Silicon Pore Optics (SPO), developed at cosine with the European Space Agency (ESA) and several academic and industrial partners, provides lightweight, yet stiff, high-resolution x-ray optics. This technology enables ATHENA to reach an unprecedentedly large effective area in the 0.2 - 12 keV band with an angular resolution better than 5''. After developing the technology for 50 m and 20 m focal length, this year has witnessed the first 12 m focal length mirror modules being produced. The technology development is also gaining momentum with three different radii under study: mirror modules for the inner radii (Rmin = 250 mm), outer radii (Rmax = 1500 mm) and middle radii (Rmid = 737 mm) are being developed in parallel.
Silicon Pore Optics is a high-energy optics technology, invented to enable the next generation of high-resolution,
large area X-ray telescopes such as the ATHENA observatory, a European large (L) class mission with a launch
date of 2028. The technology development is carried out by a consortium of industrial and academic partners and
focuses on building an optics with a focal length of 12 m that shall achieve an angular resolution better than 5”.
So far we have built optics with a focal length of 50 m and 20 m.
This paper presents details of the work carried out to build silicon stacks for a 12 m optics and to integrate them
into mirror modules. It will also present results of x-ray tests taking place at PTB’s XPBF with synchrotron
radiation and the PANTER test facility.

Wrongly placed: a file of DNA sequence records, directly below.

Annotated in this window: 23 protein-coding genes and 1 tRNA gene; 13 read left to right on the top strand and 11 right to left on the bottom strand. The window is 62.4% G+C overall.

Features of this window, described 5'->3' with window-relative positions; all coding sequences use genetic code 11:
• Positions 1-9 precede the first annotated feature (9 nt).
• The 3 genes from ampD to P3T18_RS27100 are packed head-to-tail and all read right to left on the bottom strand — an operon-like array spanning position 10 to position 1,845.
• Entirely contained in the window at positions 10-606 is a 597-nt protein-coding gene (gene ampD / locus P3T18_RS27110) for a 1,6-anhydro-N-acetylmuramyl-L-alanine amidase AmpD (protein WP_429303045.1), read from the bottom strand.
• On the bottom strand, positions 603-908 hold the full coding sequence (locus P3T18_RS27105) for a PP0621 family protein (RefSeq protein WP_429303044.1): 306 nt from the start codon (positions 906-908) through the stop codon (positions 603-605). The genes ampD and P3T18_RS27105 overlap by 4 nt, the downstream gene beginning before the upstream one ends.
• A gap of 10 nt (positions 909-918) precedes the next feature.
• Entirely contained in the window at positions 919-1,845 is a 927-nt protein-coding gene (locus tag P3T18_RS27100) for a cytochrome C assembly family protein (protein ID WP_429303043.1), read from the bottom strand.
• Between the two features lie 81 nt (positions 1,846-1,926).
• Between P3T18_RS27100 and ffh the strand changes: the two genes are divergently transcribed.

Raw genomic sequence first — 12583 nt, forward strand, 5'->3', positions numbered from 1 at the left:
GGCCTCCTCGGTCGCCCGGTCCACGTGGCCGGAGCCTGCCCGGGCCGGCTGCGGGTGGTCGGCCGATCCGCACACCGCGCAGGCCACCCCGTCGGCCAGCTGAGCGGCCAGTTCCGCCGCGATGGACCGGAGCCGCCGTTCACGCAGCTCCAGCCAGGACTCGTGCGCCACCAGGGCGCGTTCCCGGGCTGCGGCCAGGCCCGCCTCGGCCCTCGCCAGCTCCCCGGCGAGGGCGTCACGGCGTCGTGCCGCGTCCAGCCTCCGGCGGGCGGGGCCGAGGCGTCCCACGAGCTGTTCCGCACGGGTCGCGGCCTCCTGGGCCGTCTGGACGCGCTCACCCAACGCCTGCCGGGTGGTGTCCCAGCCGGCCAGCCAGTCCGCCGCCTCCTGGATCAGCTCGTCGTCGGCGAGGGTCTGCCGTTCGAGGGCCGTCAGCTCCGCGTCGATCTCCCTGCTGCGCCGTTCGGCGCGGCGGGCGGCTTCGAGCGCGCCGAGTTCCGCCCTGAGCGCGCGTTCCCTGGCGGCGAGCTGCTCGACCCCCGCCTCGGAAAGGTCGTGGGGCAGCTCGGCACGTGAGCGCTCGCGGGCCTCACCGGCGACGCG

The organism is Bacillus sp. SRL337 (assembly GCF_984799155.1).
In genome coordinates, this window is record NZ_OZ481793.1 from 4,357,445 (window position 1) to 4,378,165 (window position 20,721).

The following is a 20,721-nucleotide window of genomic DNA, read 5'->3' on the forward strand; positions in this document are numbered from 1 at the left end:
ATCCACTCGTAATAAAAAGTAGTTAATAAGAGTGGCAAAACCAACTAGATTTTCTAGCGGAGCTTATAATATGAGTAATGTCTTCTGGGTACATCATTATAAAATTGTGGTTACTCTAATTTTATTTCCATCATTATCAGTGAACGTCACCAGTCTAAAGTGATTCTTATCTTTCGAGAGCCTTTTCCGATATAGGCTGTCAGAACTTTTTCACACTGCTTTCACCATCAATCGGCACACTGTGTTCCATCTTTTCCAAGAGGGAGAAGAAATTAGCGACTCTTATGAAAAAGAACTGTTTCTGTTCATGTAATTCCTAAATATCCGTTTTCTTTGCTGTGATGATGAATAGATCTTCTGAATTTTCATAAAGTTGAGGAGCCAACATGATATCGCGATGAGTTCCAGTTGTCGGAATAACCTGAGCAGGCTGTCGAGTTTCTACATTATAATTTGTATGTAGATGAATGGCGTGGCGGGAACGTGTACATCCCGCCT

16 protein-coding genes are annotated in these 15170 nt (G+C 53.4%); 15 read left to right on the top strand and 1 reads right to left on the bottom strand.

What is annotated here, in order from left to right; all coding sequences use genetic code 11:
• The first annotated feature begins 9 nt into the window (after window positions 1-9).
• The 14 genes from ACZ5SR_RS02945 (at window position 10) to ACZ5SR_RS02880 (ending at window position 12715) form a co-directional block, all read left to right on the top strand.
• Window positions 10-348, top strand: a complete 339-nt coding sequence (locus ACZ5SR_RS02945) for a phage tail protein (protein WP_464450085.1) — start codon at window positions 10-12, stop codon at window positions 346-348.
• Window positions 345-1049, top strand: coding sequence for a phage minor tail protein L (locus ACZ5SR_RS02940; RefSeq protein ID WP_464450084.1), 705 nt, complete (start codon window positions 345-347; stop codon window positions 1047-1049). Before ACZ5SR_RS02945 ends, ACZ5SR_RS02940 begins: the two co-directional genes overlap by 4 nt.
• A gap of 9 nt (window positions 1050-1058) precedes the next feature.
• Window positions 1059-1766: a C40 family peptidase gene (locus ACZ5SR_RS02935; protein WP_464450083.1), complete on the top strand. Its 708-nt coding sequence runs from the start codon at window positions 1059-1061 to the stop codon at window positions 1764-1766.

The Laue lens is a developing technology for focusing soft gamma-rays, that is based on the principle of Bragg diffraction. A suitable arrangement of diffracting crystals is used to concentrate a set of parallel incoming photons onto a common focal spot. In late 2014, the Laue lens assembly station (LLAS) at UC Berkeley was used to construct a prototype lens segment, consisting of 48 5 x 5mm2 crystals - 36 iron and 12 aluminium. The segment is composed of 8 partial rings, each of which is aligned to diffract an energy between 90 and 130 keV. In December 2015 the prototype was tested and calibrated using the LLAS and results are presented here. The crystal mounting speed, accuracy of crystal position and orientation, and crystal reflectivity are addressed.
The Advanced Telescope for High-Energy Astrophysics, Athena, selected as the European Space Agency's second large-mission, is based on the novel Silicon Pore Optics X-ray mirror technology. DTU Space has been working for several years on the development of multilayer coatings on the Silicon Pore Optics in an effort to optimize the throughput of the Athena optics. A linearly graded Ir/B4C multilayer has been deposited on the mirrors, via the direct current magnetron sputtering technique, at DTU Space. This specific multilayer, has through simulations, been demonstrated to produce the highest reflectivity at 6 keV, which is a goal for the scientific objectives of the mission. A critical aspect of the coating process concerns the use of photolithography techniques upon which we will present the most recent developments in particular related to the cleanliness of the plates. Experiments regarding the lift-off and stacking of the mirrors have been performed and the results obtained will be presented. Furthermore, characterization of the deposited thin-films was performed with X-ray reflectometry at DTU Space and in the laboratory of the Physikalisch-Technische Bundesanstalt at the synchrotron radiation facility BESSY II.